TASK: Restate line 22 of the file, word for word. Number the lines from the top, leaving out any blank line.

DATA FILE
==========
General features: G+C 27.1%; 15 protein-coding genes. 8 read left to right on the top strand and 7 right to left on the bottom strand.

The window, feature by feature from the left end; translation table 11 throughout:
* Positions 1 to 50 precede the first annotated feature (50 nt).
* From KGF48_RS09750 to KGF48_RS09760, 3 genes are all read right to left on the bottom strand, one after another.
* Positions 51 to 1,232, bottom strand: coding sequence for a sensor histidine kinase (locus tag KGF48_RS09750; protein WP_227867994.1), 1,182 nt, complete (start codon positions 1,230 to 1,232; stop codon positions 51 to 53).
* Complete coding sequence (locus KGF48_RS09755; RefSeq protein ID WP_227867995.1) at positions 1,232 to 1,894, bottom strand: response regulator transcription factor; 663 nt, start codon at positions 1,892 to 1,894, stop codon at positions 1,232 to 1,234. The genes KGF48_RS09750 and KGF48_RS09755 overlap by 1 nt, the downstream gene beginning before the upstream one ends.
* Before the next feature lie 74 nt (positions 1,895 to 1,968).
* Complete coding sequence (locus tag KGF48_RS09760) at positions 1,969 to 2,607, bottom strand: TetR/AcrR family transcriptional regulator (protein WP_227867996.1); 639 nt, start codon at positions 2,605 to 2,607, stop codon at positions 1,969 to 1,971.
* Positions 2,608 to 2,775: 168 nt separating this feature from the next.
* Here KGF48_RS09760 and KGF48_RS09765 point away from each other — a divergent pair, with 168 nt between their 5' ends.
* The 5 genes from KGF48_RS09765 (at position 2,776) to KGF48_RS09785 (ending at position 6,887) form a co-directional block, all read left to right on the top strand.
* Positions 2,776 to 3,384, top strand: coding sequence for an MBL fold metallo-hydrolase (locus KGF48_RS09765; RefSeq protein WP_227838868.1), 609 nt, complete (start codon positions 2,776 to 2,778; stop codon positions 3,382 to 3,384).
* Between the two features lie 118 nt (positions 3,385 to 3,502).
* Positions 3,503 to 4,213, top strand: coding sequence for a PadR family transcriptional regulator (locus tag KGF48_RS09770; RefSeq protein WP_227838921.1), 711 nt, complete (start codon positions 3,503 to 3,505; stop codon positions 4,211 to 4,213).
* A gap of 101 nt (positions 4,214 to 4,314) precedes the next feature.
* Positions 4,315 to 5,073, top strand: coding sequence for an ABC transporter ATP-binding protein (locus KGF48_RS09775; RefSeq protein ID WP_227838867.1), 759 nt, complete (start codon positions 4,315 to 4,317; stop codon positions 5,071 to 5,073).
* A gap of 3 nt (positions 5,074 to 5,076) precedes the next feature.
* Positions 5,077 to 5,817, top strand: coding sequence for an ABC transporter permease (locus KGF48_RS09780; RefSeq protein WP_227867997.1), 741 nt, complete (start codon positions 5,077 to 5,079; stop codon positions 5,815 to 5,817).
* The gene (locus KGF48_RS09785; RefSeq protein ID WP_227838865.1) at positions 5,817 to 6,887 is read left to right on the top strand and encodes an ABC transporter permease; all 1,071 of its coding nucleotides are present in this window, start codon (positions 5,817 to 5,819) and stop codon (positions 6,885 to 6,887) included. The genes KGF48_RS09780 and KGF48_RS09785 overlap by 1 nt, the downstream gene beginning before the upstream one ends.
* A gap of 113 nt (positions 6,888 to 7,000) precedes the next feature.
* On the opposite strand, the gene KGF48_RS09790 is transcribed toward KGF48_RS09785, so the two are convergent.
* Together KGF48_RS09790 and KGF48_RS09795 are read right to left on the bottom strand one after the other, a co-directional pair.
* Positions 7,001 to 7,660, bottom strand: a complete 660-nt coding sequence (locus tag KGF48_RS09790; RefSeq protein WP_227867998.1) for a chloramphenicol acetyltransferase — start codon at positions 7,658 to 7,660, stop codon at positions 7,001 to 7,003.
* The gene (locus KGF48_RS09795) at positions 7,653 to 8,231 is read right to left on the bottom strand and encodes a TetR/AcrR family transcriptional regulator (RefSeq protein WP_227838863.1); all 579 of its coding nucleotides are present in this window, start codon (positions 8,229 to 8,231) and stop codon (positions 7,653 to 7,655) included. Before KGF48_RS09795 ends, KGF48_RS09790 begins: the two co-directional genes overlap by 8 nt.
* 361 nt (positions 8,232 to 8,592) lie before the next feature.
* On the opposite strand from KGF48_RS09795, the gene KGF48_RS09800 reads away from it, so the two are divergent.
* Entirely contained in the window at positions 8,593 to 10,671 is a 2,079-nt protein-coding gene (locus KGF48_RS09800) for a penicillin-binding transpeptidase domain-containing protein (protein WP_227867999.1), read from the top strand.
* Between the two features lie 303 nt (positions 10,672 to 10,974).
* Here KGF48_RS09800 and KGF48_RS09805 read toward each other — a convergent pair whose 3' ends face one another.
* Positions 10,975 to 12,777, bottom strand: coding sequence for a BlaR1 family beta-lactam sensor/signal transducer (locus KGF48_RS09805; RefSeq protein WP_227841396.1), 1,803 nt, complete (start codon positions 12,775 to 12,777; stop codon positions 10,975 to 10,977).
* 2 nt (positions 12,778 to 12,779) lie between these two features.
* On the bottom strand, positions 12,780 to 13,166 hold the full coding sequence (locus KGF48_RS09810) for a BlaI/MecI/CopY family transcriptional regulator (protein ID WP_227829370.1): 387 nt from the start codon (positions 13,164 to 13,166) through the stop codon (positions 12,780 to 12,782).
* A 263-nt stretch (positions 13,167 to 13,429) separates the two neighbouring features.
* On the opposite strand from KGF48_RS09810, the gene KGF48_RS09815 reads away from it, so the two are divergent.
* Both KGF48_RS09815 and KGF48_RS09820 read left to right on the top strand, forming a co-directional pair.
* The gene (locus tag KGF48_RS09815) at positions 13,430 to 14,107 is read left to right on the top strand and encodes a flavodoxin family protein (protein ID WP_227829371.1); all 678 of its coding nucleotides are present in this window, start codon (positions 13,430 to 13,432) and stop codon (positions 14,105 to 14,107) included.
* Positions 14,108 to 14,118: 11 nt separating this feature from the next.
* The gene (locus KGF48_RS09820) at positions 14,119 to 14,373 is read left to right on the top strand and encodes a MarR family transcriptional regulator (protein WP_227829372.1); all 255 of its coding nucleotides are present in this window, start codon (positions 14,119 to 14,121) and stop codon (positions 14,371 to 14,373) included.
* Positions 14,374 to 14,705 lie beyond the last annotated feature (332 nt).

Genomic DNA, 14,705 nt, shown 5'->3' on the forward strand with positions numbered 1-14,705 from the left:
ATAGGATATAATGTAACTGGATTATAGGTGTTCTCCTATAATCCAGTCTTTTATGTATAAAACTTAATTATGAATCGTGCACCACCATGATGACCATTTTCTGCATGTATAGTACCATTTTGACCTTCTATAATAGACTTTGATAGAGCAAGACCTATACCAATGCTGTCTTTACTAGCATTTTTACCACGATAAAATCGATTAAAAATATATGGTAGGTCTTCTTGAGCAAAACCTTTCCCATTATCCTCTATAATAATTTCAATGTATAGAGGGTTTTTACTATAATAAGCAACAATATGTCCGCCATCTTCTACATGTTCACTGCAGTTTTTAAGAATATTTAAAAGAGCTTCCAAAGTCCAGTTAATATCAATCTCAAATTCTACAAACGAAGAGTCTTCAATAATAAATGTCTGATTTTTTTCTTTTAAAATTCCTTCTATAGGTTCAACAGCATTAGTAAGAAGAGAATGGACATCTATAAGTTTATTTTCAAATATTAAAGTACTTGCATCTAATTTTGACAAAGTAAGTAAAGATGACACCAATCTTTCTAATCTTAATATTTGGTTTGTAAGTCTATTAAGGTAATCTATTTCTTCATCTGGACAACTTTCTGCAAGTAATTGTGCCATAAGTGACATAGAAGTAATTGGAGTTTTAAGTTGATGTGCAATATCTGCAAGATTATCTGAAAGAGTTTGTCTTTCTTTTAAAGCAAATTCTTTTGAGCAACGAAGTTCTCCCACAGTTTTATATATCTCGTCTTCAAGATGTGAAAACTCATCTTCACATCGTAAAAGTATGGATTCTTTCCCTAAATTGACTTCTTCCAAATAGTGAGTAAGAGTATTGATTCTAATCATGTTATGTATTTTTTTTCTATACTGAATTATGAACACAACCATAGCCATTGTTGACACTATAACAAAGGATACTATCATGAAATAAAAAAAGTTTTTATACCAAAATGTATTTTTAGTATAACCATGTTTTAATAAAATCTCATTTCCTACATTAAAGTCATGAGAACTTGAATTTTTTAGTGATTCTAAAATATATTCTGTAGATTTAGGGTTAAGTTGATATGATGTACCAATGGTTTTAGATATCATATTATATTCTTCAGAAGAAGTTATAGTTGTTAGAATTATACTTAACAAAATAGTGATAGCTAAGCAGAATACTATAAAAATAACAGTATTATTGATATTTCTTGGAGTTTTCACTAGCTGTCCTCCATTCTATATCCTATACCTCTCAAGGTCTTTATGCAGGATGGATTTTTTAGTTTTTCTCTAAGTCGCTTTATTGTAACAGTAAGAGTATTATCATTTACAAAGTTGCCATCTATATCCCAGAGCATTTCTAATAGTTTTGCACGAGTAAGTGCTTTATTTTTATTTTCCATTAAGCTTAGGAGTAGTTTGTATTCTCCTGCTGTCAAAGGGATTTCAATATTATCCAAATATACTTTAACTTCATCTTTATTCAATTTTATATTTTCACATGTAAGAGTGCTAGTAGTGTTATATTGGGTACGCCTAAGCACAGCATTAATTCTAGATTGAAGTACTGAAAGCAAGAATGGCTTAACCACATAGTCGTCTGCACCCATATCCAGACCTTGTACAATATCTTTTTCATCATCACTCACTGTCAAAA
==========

* Together KGF48_RS09790 and KGF48_RS09795 are read right to left on the bottom strand one after the other, a co-directional pair.